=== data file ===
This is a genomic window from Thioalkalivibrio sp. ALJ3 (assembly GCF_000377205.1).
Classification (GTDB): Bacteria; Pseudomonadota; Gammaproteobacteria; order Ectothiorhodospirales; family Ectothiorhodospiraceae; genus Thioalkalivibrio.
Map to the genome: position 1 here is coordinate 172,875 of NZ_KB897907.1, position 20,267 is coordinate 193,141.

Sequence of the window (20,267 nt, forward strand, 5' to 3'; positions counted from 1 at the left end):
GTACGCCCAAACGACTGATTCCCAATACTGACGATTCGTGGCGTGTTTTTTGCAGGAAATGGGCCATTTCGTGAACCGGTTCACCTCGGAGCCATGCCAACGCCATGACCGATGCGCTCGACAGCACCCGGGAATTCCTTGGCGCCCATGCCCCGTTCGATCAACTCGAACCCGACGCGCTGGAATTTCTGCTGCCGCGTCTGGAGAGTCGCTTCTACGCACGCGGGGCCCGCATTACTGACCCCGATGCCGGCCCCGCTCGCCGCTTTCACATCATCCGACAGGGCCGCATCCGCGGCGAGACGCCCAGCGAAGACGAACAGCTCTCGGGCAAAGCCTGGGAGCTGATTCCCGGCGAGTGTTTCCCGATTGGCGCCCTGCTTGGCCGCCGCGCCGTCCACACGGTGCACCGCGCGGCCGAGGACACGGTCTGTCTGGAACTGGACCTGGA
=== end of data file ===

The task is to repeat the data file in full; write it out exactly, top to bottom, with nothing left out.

This is a genomic window from Thioalkalivibrio sp. ALJ3 (assembly GCF_000377205.1).
Classification (GTDB): Bacteria; Pseudomonadota; Gammaproteobacteria; order Ectothiorhodospirales; family Ectothiorhodospiraceae; genus Thioalkalivibrio.
Map to the genome: position 1 here is coordinate 172,875 of NZ_KB897907.1, position 20,267 is coordinate 193,141.

Sequence of the window (20,267 nt, forward strand, 5' to 3'; positions counted from 1 at the left end):
GTACGCCCAAACGACTGATTCCCAATACTGACGATTCGTGGCGTGTTTTTTGCAGGAAATGGGCCATTTCGTGAACCGGTTCACCTCGGAGCCATGCCAACGCCATGACCGATGCGCTCGACAGCACCCGGGAATTCCTTGGCGCCCATGCCCCGTTCGATCAACTCGAACCCGACGCGCTGGAATTTCTGCTGCCGCGTCTGGAGAGTCGCTTCTACGCACGCGGGGCCCGCATTACTGACCCCGATGCCGGCCCCGCTCGCCGCTTTCACATCATCCGACAGGGCCGCATCCGCGGCGAGACGCCCAGCGAAGACGAACAGCTCTCGGGCAAAGCCTGGGAGCTGATTCCCGGCGAGTGTTTCCCGATTGGCGCCCTGCTTGGCCGCCGCGCCGTCCACACGGTGCACCGCGCGGCCGAGGACACGGTCTGTCTGGAACTGGACCTGGA